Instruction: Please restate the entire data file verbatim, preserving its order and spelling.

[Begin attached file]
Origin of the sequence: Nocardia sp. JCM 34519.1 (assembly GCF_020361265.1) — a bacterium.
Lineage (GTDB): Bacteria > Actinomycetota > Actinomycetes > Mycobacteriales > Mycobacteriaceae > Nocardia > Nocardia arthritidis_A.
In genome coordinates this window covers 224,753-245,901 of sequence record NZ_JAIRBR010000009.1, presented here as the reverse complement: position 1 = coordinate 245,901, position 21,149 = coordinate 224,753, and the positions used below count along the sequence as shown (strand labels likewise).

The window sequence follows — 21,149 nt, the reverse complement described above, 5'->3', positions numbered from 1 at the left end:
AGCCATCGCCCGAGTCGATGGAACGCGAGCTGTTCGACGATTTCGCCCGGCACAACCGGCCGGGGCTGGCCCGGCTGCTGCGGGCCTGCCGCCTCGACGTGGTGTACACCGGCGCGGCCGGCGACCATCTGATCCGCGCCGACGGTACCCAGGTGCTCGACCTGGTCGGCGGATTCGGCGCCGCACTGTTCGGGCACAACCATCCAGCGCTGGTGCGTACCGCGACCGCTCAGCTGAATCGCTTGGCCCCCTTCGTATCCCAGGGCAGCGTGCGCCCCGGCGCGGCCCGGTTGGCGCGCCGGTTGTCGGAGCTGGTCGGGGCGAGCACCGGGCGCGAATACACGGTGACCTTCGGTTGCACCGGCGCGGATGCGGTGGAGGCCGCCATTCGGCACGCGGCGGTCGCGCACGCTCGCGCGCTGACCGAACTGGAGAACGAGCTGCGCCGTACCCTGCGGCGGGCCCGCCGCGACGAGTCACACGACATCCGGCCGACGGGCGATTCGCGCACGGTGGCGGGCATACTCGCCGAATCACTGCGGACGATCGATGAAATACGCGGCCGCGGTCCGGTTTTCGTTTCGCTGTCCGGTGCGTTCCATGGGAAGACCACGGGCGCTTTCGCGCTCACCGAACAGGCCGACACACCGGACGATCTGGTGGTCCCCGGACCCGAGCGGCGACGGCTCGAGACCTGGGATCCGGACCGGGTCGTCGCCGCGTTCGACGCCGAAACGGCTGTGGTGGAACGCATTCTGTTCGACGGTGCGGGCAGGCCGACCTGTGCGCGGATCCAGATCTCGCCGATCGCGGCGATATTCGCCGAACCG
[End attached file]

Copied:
Origin of the sequence: Nocardia sp. JCM 34519.1 (assembly GCF_020361265.1) — a bacterium.
Lineage (GTDB): Bacteria > Actinomycetota > Actinomycetes > Mycobacteriales > Mycobacteriaceae > Nocardia > Nocardia arthritidis_A.
In genome coordinates this window covers 224,753-245,901 of sequence record NZ_JAIRBR010000009.1, presented here as the reverse complement: position 1 = coordinate 245,901, position 21,149 = coordinate 224,753, and the positions used below count along the sequence as shown (strand labels likewise).

The window sequence follows — 21,149 nt, the reverse complement described above, 5'->3', positions numbered from 1 at the left end:
AGCCATCGCCCGAGTCGATGGAACGCGAGCTGTTCGACGATTTCGCCCGGCACAACCGGCCGGGGCTGGCCCGGCTGCTGCGGGCCTGCCGCCTCGACGTGGTGTACACCGGCGCGGCCGGCGACCATCTGATCCGCGCCGACGGTACCCAGGTGCTCGACCTGGTCGGCGGATTCGGCGCCGCACTGTTCGGGCACAACCATCCAGCGCTGGTGCGTACCGCGACCGCTCAGCTGAATCGCTTGGCCCCCTTCGTATCCCAGGGCAGCGTGCGCCCCGGCGCGGCCCGGTTGGCGCGCCGGTTGTCGGAGCTGGTCGGGGCGAGCACCGGGCGCGAATACACGGTGACCTTCGGTTGCACCGGCGCGGATGCGGTGGAGGCCGCCATTCGGCACGCGGCGGTCGCGCACGCTCGCGCGCTGACCGAACTGGAGAACGAGCTGCGCCGTACCCTGCGGCGGGCCCGCCGCGACGAGTCACACGACATCCGGCCGACGGGCGATTCGCGCACGGTGGCGGGCATACTCGCCGAATCACTGCGGACGATCGATGAAATACGCGGCCGCGGTCCGGTTTTCGTTTCGCTGTCCGGTGCGTTCCATGGGAAGACCACGGGCGCTTTCGCGCTCACCGAACAGGCCGACACACCGGACGATCTGGTGGTCCCCGGACCCGAGCGGCGACGGCTCGAGACCTGGGATCCGGACCGGGTCGTCGCCGCGTTCGACGCCGAAACGGCTGTGGTGGAACGCATTCTGTTCGACGGTGCGGGCAGGCCGACCTGTGCGCGGATCCAGATCTCGCCGATCGCGGCGATATTCGCCGAACCG